Minister for Housing Darragh O’Brien has rejected several Opposition proposals to change the way the Land Development Agency (LDA) works, saying they would “neuter” its ability to tackle the housing crisis.
Mr O’Brien clashed with Sinn Féin housing spokesman Eoin Ó Broin and Richard Boyd Barrett of People Before Profit when the Oireachtas housing committee discussed draft laws to establish on a statutory basis the LDA, which is charged with co-ordinating the development of public land for housing.
Facing Opposition complaints that the legislation would lead to unaffordable private housing being built on public land, the Minister insisted that the emphasis will be on social and affordable housing.
“The LDA is a public body. It’s a State body, we own it. The way that it’s being portrayed by some is that it’s like we’re selling our land bank off the Trump Organisation. This is us managing our own land,” said Mr O’Brien.
“I would see the absolute predominance of the developments particularly in our urban centres being up to 90 per cent affordable and indeed of 100 per cent social and affordable and that will happen. But it will only happen when we set up the agency on a primary legislative footing.”
He was speaking during the committee stage debate on the Land Development Agency Bill, which is dealing with 259 proposed amendments to the legislation. Most of these were proposed by Opposition TDs and the Minister indicated he will not accept any.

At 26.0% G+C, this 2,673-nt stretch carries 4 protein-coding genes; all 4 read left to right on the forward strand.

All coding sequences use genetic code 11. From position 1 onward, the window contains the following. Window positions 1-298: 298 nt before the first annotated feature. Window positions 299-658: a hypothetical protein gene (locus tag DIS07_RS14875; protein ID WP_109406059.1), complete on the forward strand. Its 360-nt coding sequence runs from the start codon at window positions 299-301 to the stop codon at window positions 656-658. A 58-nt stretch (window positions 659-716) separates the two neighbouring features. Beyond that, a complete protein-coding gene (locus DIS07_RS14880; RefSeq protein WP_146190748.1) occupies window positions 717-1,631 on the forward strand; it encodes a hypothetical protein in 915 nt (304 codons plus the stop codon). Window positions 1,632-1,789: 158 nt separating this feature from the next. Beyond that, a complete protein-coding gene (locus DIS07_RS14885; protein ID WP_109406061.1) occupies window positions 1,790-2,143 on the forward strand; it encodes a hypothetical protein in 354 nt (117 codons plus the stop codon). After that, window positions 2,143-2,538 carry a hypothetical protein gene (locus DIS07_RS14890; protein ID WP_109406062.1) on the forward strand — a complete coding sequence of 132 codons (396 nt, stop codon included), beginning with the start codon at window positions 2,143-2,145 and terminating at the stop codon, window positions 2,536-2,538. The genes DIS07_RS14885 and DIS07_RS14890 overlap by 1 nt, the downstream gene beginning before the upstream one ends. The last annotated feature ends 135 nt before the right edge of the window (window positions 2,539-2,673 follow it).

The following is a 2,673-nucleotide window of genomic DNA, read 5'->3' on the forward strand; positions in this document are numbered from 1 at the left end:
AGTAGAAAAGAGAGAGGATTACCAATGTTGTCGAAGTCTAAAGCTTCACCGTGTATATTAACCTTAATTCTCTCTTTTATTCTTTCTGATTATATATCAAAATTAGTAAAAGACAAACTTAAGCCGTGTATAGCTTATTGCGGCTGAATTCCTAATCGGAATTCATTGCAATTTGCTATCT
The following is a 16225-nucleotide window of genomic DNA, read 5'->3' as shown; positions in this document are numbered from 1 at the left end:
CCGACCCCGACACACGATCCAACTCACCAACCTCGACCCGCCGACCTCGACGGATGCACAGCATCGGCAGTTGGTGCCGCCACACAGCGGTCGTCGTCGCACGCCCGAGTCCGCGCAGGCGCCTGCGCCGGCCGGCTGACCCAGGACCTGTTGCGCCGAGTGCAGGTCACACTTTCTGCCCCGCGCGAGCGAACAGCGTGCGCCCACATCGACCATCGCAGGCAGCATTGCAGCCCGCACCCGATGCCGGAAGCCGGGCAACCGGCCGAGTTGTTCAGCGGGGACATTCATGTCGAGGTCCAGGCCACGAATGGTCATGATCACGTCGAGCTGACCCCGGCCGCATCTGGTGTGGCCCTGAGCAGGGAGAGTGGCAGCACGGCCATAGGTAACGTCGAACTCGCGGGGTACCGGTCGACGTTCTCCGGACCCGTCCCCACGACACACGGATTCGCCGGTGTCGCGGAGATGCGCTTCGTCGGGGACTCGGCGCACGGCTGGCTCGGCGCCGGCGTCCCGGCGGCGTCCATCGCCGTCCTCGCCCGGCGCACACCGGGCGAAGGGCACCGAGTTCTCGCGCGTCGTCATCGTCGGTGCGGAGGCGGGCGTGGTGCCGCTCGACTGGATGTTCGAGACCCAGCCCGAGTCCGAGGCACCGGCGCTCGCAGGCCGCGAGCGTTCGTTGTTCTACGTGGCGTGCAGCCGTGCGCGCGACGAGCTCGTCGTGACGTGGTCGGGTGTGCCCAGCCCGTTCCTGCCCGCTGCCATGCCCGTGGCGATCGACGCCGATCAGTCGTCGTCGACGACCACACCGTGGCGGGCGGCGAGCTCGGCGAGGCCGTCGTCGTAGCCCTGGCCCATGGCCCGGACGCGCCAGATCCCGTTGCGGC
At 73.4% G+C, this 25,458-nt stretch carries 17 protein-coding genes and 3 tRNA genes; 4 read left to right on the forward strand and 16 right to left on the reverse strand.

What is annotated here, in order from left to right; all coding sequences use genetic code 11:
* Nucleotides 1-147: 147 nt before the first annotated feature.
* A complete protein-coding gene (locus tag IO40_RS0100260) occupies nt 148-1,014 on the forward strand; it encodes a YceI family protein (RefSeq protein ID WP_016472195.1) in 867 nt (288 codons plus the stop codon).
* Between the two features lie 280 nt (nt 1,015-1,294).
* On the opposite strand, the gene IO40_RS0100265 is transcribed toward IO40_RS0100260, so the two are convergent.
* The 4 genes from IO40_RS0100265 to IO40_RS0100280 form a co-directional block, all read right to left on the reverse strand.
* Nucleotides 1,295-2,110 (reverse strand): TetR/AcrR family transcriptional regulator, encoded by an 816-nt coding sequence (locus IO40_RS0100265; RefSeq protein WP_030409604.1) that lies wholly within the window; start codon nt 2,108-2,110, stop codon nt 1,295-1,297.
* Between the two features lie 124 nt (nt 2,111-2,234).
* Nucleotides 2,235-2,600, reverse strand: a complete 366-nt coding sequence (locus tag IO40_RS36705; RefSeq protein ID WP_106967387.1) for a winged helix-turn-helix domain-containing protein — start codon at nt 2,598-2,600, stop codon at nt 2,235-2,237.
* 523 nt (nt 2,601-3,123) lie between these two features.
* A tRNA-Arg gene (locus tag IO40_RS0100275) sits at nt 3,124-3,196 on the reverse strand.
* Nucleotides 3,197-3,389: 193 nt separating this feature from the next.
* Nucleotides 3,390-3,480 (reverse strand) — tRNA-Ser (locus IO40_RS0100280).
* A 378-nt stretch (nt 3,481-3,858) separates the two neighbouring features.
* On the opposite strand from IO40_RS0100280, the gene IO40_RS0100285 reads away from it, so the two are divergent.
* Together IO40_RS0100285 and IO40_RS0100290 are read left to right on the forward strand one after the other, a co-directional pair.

What is the Opposition argument?
Mr Ó Broin said it would take five years before the LDA would deliver a single home from the time it started its work in 2018. “That doesn’t seem to me to suggest that it has either the capacity, ability or indeed the urgency to meet the challenges of our housing crisis,” he said.
“This argument that it is quicker to set up a new State agency to deliver homes, rather than funding our local authorities directly to deliver large-scale projects, simply isn’t the case.”
Mr Boyd Barrett said the LDA should have a different role, arguing that it is “replacing” local authorities, but delaying the delivery of public housing. The legislation would lead to the “marketising” of public land, he added.
“What [the LDA] should do is aggressively go after the speculators and the land hoarders and the people sitting on vacant buildings. It is infuriating to people when they look at empty buildings being sat on by speculators and investors,” he said.
“That’s what they want the State LDA to do: go after these people. Take the empty buildings that they’re sitting on. Take the zoned land that they’re sitting on and drip-feeding into the market at a pace that suits them keeping land prices up”